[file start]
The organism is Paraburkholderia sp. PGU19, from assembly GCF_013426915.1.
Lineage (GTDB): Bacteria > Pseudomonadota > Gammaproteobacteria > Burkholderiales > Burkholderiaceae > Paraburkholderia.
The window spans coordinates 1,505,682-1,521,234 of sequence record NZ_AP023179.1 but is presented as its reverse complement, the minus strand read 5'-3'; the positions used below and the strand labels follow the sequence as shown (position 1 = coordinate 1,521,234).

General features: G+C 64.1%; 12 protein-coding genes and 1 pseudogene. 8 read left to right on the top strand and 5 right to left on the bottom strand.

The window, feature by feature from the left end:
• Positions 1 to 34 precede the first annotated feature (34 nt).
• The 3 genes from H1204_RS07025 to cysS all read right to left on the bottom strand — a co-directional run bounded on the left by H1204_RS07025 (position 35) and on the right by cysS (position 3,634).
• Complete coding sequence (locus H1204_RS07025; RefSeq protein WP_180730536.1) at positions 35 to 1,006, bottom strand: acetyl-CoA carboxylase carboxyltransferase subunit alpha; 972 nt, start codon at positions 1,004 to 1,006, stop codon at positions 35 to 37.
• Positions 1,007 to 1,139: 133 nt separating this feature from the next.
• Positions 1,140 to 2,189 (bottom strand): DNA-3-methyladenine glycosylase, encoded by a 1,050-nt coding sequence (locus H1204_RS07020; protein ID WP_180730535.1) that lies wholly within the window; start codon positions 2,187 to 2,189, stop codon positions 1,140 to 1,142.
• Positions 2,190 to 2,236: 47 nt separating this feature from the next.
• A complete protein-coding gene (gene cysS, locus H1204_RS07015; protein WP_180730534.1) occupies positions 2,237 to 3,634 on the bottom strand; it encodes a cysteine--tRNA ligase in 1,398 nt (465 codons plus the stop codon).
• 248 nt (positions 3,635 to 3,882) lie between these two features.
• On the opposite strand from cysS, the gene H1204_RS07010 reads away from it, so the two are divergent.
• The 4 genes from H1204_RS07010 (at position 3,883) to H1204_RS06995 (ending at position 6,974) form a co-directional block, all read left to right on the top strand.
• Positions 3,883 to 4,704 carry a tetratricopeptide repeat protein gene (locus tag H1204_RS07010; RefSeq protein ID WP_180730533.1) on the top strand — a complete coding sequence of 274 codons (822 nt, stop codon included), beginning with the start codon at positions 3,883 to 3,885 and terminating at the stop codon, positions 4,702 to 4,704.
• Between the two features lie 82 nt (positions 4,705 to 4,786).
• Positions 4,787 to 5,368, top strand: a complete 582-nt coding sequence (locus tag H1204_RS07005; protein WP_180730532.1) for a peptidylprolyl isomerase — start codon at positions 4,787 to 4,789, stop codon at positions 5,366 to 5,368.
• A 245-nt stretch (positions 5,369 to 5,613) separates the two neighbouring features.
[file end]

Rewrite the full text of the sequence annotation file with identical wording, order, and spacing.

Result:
The organism is Paraburkholderia sp. PGU19, from assembly GCF_013426915.1.
Lineage (GTDB): Bacteria > Pseudomonadota > Gammaproteobacteria > Burkholderiales > Burkholderiaceae > Paraburkholderia.
The window spans coordinates 1,505,682-1,521,234 of sequence record NZ_AP023179.1 but is presented as its reverse complement, the minus strand read 5'-3'; the positions used below and the strand labels follow the sequence as shown (position 1 = coordinate 1,521,234).

General features: G+C 64.1%; 12 protein-coding genes and 1 pseudogene. 8 read left to right on the top strand and 5 right to left on the bottom strand.

The window, feature by feature from the left end:
• Positions 1 to 34 precede the first annotated feature (34 nt).
• The 3 genes from H1204_RS07025 to cysS all read right to left on the bottom strand — a co-directional run bounded on the left by H1204_RS07025 (position 35) and on the right by cysS (position 3,634).
• Complete coding sequence (locus H1204_RS07025; RefSeq protein WP_180730536.1) at positions 35 to 1,006, bottom strand: acetyl-CoA carboxylase carboxyltransferase subunit alpha; 972 nt, start codon at positions 1,004 to 1,006, stop codon at positions 35 to 37.
• Positions 1,007 to 1,139: 133 nt separating this feature from the next.
• Positions 1,140 to 2,189 (bottom strand): DNA-3-methyladenine glycosylase, encoded by a 1,050-nt coding sequence (locus H1204_RS07020; protein ID WP_180730535.1) that lies wholly within the window; start codon positions 2,187 to 2,189, stop codon positions 1,140 to 1,142.
• Positions 2,190 to 2,236: 47 nt separating this feature from the next.
• A complete protein-coding gene (gene cysS, locus H1204_RS07015; protein WP_180730534.1) occupies positions 2,237 to 3,634 on the bottom strand; it encodes a cysteine--tRNA ligase in 1,398 nt (465 codons plus the stop codon).
• 248 nt (positions 3,635 to 3,882) lie between these two features.
• On the opposite strand from cysS, the gene H1204_RS07010 reads away from it, so the two are divergent.
• The 4 genes from H1204_RS07010 (at position 3,883) to H1204_RS06995 (ending at position 6,974) form a co-directional block, all read left to right on the top strand.
• Positions 3,883 to 4,704 carry a tetratricopeptide repeat protein gene (locus tag H1204_RS07010; RefSeq protein ID WP_180730533.1) on the top strand — a complete coding sequence of 274 codons (822 nt, stop codon included), beginning with the start codon at positions 3,883 to 3,885 and terminating at the stop codon, positions 4,702 to 4,704.
• Between the two features lie 82 nt (positions 4,705 to 4,786).
• Positions 4,787 to 5,368, top strand: a complete 582-nt coding sequence (locus tag H1204_RS07005; protein WP_180730532.1) for a peptidylprolyl isomerase — start codon at positions 4,787 to 4,789, stop codon at positions 5,366 to 5,368.
• A 245-nt stretch (positions 5,369 to 5,613) separates the two neighbouring features.